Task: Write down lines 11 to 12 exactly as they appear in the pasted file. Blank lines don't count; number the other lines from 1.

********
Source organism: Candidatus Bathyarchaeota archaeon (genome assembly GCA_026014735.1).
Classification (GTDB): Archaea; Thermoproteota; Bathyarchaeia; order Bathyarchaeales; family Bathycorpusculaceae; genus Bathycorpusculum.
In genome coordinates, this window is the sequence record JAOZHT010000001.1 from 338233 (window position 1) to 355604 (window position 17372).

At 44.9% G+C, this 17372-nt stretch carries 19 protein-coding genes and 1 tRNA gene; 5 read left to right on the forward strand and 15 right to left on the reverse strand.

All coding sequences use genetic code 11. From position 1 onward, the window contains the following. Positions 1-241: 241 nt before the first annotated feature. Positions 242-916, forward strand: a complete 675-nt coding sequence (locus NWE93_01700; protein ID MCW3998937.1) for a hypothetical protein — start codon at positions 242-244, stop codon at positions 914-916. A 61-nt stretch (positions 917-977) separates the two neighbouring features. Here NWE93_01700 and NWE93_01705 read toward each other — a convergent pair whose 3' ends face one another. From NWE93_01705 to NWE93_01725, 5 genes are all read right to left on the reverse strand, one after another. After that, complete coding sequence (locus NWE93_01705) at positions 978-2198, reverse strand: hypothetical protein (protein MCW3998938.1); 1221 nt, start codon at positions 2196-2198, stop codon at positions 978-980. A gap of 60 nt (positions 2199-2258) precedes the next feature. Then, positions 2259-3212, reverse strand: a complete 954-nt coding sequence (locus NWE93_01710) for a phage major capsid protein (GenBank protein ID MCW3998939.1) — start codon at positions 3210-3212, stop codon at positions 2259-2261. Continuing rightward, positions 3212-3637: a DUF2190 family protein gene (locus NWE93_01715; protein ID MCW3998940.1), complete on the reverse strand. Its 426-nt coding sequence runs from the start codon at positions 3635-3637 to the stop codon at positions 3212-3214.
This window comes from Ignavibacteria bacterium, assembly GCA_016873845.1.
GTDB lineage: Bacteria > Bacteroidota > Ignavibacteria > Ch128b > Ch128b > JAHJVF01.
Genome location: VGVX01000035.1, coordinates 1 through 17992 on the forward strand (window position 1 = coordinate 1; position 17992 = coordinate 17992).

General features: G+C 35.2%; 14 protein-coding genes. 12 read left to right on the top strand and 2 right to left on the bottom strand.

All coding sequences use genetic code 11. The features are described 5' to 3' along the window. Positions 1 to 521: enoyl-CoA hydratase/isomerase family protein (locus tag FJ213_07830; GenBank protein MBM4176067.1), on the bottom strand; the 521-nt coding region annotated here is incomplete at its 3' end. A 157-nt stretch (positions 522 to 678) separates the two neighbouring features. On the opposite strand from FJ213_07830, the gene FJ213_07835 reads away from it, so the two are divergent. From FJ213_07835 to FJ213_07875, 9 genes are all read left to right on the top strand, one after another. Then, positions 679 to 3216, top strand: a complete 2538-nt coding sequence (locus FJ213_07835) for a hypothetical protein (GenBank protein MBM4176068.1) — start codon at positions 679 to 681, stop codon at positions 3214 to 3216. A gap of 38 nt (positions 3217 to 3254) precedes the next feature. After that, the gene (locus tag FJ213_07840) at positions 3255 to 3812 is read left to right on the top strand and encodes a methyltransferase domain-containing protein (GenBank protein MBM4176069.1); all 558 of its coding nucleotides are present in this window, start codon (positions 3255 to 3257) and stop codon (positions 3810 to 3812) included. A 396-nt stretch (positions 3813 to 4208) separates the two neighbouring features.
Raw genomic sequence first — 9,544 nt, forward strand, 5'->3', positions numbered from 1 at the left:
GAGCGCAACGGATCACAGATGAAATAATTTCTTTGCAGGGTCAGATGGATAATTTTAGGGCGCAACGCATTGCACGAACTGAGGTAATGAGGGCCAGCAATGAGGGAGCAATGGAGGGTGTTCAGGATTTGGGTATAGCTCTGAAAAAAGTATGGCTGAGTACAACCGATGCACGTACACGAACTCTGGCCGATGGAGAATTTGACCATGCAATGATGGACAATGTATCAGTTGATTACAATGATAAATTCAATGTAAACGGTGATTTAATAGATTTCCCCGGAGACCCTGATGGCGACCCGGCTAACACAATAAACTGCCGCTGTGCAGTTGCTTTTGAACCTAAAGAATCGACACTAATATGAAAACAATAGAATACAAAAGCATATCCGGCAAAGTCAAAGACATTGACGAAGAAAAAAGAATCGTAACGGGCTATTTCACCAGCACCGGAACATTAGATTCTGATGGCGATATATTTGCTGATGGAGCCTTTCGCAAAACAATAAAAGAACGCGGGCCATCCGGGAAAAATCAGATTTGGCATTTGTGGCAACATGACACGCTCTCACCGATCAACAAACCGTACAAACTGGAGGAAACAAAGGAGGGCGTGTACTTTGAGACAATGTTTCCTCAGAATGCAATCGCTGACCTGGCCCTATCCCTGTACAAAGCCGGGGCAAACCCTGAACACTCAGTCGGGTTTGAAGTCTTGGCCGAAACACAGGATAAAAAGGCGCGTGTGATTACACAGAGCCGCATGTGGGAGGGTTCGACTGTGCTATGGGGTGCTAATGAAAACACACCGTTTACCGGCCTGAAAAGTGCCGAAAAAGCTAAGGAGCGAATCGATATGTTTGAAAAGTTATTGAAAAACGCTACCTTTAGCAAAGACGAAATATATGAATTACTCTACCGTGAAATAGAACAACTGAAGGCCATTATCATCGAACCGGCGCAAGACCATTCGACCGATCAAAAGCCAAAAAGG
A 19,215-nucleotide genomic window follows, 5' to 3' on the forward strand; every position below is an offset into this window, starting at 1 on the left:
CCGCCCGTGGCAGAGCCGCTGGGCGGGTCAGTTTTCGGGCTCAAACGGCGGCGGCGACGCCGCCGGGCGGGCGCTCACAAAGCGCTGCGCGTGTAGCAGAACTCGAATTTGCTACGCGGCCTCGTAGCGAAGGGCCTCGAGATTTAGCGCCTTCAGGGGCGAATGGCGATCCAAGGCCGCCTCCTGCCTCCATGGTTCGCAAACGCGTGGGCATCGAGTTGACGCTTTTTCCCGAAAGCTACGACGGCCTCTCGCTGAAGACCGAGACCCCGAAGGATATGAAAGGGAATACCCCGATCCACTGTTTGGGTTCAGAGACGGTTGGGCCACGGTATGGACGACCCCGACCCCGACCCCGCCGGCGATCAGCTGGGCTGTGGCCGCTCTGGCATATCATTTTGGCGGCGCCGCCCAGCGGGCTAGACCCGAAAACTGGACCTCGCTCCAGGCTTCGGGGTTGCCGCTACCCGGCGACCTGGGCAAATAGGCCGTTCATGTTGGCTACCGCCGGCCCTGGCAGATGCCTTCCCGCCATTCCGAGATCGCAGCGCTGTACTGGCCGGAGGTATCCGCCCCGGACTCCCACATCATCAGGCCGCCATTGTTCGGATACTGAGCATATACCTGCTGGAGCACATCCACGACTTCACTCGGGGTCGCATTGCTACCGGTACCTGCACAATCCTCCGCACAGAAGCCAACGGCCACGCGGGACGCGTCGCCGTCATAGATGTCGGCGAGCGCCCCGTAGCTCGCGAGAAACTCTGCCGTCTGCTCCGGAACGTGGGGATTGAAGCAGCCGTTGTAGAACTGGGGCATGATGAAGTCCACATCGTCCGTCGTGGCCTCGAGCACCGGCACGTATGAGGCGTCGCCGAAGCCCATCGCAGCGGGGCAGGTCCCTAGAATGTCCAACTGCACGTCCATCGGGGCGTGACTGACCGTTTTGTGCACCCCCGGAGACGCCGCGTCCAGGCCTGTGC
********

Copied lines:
Raw genomic sequence first — 9,544 nt, forward strand, 5'->3', positions numbered from 1 at the left:
GAGCGCAACGGATCACAGATGAAATAATTTCTTTGCAGGGTCAGATGGATAATTTTAGGGCGCAACGCATTGCACGAACTGAGGTAATGAGGGCCAGCAATGAGGGAGCAATGGAGGGTGTTCAGGATTTGGGTATAGCTCTGAAAAAAGTATGGCTGAGTACAACCGATGCACGTACACGAACTCTGGCCGATGGAGAATTTGACCATGCAATGATGGACAATGTATCAGTTGATTACAATGATAAATTCAATGTAAACGGTGATTTAATAGATTTCCCCGGAGACCCTGATGGCGACCCGGCTAACACAATAAACTGCCGCTGTGCAGTTGCTTTTGAACCTAAAGAATCGACACTAATATGAAAACAATAGAATACAAAAGCATATCCGGCAAAGTCAAAGACATTGACGAAGAAAAAAGAATCGTAACGGGCTATTTCACCAGCACCGGAACATTAGATTCTGATGGCGATATATTTGCTGATGGAGCCTTTCGCAAAACAATAAAAGAACGCGGGCCATCCGGGAAAAATCAGATTTGGCATTTGTGGCAACATGACACGCTCTCACCGATCAACAAACCGTACAAACTGGAGGAAACAAAGGAGGGCGTGTACTTTGAGACAATGTTTCCTCAGAATGCAATCGCTGACCTGGCCCTATCCCTGTACAAAGCCGGGGCAAACCCTGAACACTCAGTCGGGTTTGAAGTCTTGGCCGAAACACAGGATAAAAAGGCGCGTGTGATTACACAGAGCCGCATGTGGGAGGGTTCGACTGTGCTATGGGGTGCTAATGAAAACACACCGTTTACCGGCCTGAAAAGTGCCGAAAAAGCTAAGGAGCGAATCGATATGTTTGAAAAGTTATTGAAAAACGCTACCTTTAGCAAAGACGAAATATATGAATTACTCTACCGTGAAATAGAACAACTGAAGGCCATTATCATCGAACCGGCGCAAGACCATTCGACCGATCAAAAGCCAAAAAGG